Monday, 11 August 2003

The human population problem

The heat wave continues in the UK and the rest of Europe. Forest fires are causing untold damage to wildlife, and it will take decades for some of the habitats to recover. A few habitats, that are adapted to fire, will bounce back more quickly and some may even benefit -- but only a minority. And of course, the press is full of speculations about global warming. But a few hot summers are not indicators of global warming, and it really is rather futile speculating on whether or not global warming is occurring, and if it is, is it a result of carbon emmissions.

Whatever the scientists say, it will be decades, if not centuries, before we can answer many of the questions. There have been frequent periods of warm summers in the past, just as there have been decades of cool weather. Vineyards flourished as far noth as Lincolnshire in the English Middle Ages, then it got colder for a few centuries.

What is certainly true, however, is that for the past three centuries mankind has been chucking huge quantities of pollutants of various forms into the environment in quantities that are bound to be damaging to the sustainability of the planet. Rivers have been poisoned, forests destroyed, deserts created, and finally CFCs and other pollutants released into the atmosphere. Whatever the link with global warming, this cannot be doing any good to the planet.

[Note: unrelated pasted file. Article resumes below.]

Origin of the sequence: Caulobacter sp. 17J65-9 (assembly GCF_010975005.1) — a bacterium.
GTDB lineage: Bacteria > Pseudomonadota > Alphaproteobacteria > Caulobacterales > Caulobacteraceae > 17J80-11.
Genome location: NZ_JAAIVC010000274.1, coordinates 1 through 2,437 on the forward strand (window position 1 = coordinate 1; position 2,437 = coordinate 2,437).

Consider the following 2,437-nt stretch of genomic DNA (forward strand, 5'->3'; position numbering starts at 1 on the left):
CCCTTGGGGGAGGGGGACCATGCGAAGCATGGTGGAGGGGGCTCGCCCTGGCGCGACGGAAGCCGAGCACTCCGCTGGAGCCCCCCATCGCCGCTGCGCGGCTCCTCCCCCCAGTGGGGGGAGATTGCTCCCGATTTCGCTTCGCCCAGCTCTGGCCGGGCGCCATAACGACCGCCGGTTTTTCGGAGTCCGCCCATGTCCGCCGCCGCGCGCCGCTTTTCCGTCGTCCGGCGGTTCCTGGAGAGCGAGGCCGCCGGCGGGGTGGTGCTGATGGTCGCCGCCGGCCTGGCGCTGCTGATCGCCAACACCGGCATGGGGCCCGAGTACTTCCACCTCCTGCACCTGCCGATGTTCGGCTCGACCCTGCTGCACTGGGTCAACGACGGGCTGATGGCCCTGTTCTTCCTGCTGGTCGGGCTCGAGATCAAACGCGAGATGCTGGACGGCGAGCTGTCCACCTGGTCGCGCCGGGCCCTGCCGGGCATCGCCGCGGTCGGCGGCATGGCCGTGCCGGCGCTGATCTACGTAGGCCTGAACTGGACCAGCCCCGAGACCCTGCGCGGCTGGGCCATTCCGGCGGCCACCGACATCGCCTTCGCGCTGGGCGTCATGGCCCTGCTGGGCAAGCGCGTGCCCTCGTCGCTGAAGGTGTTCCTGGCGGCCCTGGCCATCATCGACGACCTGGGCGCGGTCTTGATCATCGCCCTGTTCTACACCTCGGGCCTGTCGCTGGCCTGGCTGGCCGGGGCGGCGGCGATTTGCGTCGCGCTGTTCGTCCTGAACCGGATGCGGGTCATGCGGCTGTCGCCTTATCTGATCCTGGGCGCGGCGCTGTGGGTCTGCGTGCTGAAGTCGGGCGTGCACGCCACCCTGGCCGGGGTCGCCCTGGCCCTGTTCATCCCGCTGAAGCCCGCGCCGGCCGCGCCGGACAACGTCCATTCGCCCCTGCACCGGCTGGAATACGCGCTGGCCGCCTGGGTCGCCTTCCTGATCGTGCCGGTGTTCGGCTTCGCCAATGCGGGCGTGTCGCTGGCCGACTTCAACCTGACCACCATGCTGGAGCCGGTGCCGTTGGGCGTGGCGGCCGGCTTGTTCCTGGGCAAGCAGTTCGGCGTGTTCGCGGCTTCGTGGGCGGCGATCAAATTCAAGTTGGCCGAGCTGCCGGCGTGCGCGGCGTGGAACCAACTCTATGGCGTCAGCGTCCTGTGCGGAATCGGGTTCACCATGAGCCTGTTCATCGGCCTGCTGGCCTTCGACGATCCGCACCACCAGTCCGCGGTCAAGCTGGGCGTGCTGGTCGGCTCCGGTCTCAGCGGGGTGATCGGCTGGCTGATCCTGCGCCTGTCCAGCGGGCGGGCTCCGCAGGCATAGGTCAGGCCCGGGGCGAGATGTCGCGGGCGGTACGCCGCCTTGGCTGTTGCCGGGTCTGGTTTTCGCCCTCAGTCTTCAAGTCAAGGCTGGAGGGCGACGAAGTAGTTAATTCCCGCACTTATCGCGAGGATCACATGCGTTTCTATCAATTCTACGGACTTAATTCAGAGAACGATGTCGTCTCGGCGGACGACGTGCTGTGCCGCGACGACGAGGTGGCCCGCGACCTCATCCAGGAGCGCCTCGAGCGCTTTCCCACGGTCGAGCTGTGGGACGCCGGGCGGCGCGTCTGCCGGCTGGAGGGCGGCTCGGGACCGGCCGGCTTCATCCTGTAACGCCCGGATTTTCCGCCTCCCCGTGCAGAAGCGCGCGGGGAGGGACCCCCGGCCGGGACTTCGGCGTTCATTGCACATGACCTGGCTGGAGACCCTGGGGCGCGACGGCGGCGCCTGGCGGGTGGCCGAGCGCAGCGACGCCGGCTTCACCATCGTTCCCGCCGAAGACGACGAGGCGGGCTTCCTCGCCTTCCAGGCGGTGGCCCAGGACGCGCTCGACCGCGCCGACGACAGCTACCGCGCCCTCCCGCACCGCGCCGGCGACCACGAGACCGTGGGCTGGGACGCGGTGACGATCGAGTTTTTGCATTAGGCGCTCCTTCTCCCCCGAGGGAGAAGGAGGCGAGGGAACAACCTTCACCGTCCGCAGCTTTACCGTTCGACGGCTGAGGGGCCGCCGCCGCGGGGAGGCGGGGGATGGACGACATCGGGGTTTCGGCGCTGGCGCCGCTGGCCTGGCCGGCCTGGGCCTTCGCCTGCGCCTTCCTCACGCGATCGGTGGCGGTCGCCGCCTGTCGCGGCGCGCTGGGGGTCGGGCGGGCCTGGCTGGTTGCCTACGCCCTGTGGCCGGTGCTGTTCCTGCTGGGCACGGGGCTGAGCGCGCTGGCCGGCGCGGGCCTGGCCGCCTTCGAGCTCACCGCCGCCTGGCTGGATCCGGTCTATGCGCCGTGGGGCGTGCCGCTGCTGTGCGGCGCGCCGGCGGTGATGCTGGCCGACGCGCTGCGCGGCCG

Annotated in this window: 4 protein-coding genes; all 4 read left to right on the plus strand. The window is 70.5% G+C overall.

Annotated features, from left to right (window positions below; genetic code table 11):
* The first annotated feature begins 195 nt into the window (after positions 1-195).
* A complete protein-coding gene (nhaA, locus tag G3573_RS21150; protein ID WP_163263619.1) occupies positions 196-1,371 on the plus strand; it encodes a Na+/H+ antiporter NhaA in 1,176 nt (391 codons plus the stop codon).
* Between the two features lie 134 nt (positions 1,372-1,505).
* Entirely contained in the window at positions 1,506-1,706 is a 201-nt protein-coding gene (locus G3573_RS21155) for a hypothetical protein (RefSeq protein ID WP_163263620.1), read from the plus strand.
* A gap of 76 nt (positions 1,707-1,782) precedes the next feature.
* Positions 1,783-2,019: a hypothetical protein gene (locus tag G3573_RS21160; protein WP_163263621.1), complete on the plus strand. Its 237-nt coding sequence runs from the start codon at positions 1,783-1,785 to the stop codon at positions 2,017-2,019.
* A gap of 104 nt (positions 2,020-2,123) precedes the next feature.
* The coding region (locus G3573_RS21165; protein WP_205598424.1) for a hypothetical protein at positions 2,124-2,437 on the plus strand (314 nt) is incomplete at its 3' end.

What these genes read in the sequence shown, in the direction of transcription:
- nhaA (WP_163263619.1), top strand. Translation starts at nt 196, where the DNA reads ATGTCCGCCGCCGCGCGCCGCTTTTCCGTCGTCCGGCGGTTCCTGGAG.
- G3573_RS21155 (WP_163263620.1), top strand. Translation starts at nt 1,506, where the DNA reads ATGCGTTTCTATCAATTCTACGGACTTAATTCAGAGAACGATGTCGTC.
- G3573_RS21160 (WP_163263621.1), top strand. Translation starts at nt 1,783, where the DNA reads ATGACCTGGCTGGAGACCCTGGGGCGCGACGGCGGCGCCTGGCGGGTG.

But before rushing into alternatives, and so-called renewables, we should look at all of the alternatives very carefully. What are the hidden costs to the environment? Nuclear power once seemed a universal panacea to all our energy problems. It still might be, but what about all the security risks?

The fundamental cause of all these problems is the burgeoning human population of the planet, most of which seem to aspire to live at the standard of living found in the USA. This cannot be sustainable, but the movement to limit population growth that was flourishing in the 1970s seems to have almost disappeared. The effects of higher and higher living standard aspirations in Britian, include more and more land disappearing under housing developments. And each person demands a bigger and bigger living space, more resources to heat, and air condition that living space. So even a 1% growth in population means a huge increase in resource depletion. And while governments claim to be encouraging energy conservation, business is simultaneously trying to sell everyone more and more material goods, all of which require energy and resources to manufacture them, and more and more of those goods require energy to run them.

The only way such growth can be sustainable is if populations start declining. But it will take decades to reverse current trends -- unless war and disease intervene, which seems increasingly likely. Something to think about while sunbathing in the heatwave.

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